EVC ousted from $1 million Diablo Canyon closure study

A leadership change is in the works for a study of the economic impact of the planned closure of Diablo Canyon nuclear power plant. The cost had ballooned to approximately $1 million while the state of California is in the process of creating a near-duplicate report.

The nonprofit Economic Vitality Corporation (EVC) had been tasked with leading a project to analyze the economic impact of the closure of Diablo Canyon and create a strategic plan for local agencies to mitigate the financial effects of the nuclear plant shutdown. A memorandum of understanding (MOU) was reached between the EVC and San Luis Obispo County and local cities on the study and strategic plan.

In a recent letter to the EVC, the county and multiple cities state the nonprofit failed to meet its fundraising requirement and encountered problems in its relations with a contractor. The letter notes, though, that the scope and scale of the project have risen, as has the cost.

“This project has experienced a number of difficulties, including project delays, project management issues and communication challenges,” the county and participating cities state in a letter informing the EVC they are terminating the MOU.

The EVC failed to reach it initial fundraising target of $120,000 by Aug. 30, which was part of its requirement for managing the first phase of the project, according to the letter. The second phase of the project consists of local government funding that was contingent upon the EVC meeting its fundraising deadline.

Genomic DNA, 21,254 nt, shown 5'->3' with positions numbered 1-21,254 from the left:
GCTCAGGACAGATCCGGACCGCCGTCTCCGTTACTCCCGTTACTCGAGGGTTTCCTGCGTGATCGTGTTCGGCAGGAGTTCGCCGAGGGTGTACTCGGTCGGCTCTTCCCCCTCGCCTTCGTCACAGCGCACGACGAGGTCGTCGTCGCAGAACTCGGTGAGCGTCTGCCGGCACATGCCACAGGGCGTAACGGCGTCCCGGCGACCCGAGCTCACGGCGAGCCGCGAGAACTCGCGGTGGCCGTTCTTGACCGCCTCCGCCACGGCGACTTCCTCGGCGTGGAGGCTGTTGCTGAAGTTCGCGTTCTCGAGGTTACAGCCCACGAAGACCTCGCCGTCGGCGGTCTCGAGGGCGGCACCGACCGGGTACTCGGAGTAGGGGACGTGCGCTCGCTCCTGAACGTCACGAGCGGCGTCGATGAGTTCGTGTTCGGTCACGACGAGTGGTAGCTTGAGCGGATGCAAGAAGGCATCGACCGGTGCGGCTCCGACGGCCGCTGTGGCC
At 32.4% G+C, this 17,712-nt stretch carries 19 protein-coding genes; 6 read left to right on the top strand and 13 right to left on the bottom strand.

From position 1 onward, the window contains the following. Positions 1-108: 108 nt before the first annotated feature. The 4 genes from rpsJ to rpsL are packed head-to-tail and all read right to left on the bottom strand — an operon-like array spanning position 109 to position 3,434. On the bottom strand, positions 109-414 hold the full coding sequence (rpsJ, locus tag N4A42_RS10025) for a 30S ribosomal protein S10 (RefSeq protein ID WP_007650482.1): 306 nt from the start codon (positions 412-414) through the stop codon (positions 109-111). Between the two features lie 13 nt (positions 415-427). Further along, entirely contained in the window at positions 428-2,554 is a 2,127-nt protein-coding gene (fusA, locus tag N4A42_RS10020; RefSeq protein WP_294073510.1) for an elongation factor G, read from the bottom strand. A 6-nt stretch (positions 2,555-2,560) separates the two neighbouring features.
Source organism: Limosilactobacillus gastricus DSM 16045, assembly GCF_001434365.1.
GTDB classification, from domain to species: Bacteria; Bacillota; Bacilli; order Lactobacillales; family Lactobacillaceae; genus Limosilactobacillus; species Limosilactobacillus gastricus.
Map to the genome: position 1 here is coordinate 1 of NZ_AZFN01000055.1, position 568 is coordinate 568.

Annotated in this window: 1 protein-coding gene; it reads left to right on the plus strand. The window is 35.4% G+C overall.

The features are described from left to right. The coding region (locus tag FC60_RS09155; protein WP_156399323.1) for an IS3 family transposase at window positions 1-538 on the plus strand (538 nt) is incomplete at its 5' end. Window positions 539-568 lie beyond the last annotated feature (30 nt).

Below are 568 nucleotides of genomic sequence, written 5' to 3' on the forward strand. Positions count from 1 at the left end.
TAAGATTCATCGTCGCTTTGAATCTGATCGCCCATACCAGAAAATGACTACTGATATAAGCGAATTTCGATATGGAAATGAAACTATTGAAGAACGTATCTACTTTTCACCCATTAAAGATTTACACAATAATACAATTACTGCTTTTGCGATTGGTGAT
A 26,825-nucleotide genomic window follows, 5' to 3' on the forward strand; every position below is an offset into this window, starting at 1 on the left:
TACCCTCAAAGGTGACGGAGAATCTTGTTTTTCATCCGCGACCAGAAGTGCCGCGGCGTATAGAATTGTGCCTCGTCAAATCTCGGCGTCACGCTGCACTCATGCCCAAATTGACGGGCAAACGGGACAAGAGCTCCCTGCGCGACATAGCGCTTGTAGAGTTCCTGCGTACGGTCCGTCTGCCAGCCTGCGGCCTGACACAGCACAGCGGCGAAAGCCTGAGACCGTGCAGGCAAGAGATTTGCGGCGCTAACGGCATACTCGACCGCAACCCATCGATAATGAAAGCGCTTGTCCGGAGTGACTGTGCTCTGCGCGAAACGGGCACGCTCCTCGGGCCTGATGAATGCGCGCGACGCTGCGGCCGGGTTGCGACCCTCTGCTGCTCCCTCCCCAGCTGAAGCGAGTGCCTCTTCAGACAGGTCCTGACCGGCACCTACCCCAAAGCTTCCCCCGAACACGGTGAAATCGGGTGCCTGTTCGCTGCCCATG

Additionally, the EVC has had challenges in dealing the contractor Vital Economy, the letter states. Vital Economy recently sent a letter alleging breaches on the part of the EVC and threatening to terminate is contractual involvement in the project.

San Luis Obispo County will now take the lead on the project.

The economic impact study will move forward, even though a law authored by Sen. Bill Monning requires the California Public Utilities Commission to conduct a study of its own — albeit using a 3rdparty to do the work — that, too, evaluates the economic impact of the closure of Diablo Canyon. The law, SB 968, allocates $400,000 from nuclear decommissioning funds for the study.

In the letter sent to the EVC, the county and cities state the “parallel data study” requires coordination with several statewide government agencies.

“These developments have created a need for expertise and project management that appears to exceed the EVC’s resources and capacity at this time,” the letter states.

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